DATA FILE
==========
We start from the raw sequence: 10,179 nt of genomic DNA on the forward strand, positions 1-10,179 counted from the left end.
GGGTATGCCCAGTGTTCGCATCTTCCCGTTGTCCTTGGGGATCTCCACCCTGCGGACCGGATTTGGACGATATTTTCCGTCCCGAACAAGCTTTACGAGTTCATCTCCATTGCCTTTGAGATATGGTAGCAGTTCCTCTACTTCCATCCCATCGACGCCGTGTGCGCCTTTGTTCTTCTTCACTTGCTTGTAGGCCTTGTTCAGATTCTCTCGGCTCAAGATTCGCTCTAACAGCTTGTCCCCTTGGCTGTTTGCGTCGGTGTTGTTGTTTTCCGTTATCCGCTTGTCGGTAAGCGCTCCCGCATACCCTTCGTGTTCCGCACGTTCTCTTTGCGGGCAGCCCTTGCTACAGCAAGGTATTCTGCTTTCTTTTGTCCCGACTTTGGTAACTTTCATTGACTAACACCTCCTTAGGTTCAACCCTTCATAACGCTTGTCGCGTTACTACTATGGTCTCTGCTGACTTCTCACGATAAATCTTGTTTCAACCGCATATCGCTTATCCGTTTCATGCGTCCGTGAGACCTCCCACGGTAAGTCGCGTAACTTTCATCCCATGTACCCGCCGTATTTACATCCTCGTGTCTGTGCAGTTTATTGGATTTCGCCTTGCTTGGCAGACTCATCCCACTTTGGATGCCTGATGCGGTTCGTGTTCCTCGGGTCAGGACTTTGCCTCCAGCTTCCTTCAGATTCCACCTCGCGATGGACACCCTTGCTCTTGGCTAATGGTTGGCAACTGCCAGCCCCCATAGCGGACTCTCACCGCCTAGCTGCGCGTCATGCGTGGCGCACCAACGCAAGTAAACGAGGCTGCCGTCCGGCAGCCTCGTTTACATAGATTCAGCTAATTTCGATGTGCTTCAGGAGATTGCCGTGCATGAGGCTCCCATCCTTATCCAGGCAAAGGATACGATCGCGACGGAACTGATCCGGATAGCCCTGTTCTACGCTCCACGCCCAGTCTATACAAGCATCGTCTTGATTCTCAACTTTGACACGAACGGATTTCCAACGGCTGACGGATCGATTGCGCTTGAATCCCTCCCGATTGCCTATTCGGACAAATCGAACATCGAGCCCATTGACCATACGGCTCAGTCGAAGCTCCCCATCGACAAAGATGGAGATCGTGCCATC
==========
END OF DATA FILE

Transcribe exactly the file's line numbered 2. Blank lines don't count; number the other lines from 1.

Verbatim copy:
GGGTATGCCCAGTGTTCGCATCTTCCCGTTGTCCTTGGGGATCTCCACCCTGCGGACCGGATTTGGACGATATTTTCCGTCCCGAACAAGCTTTACGAGTTCATCTCCATTGCCTTTGAGATATGGTAGCAGTTCCTCTACTTCCATCCCATCGACGCCGTGTGCGCCTTTGTTCTTCTTCACTTGCTTGTAGGCCTTGTTCAGATTCTCTCGGCTCAAGATTCGCTCTAACAGCTTGTCCCCTTGGCTGTTTGCGTCGGTGTTGTTGTTTTCCGTTATCCGCTTGTCGGTAAGCGCTCCCGCATACCCTTCGTGTTCCGCACGTTCTCTTTGCGGGCAGCCCTTGCTACAGCAAGGTATTCTGCTTTCTTTTGTCCCGACTTTGGTAACTTTCATTGACTAACACCTCCTTAGGTTCAACCCTTCATAACGCTTGTCGCGTTACTACTATGGTCTCTGCTGACTTCTCACGATAAATCTTGTTTCAACCGCATATCGCTTATCCGTTTCATGCGTCCGTGAGACCTCCCACGGTAAGTCGCGTAACTTTCATCCCATGTACCCGCCGTATTTACATCCTCGTGTCTGTGCAGTTTATTGGATTTCGCCTTGCTTGGCAGACTCATCCCACTTTGGATGCCTGATGCGGTTCGTGTTCCTCGGGTCAGGACTTTGCCTCCAGCTTCCTTCAGATTCCACCTCGCGATGGACACCCTTGCTCTTGGCTAATGGTTGGCAACTGCCAGCCCCCATAGCGGACTCTCACCGCCTAGCTGCGCGTCATGCGTGGCGCACCAACGCAAGTAAACGAGGCTGCCGTCCGGCAGCCTCGTTTACATAGATTCAGCTAATTTCGATGTGCTTCAGGAGATTGCCGTGCATGAGGCTCCCATCCTTATCCAGGCAAAGGATACGATCGCGACGGAACTGATCCGGATAGCCCTGTTCTACGCTCCACGCCCAGTCTATACAAGCATCGTCTTGATTCTCAACTTTGACACGAACGGATTTCCAACGGCTGACGGATCGATTGCGCTTGAATCCCTCCCGATTGCCTATTCGGACAAATCGAACATCGAGCCCATTGACCATACGGCTCAGTCGAAGCTCCCCATCGACAAAGATGGAGATCGTGCCATC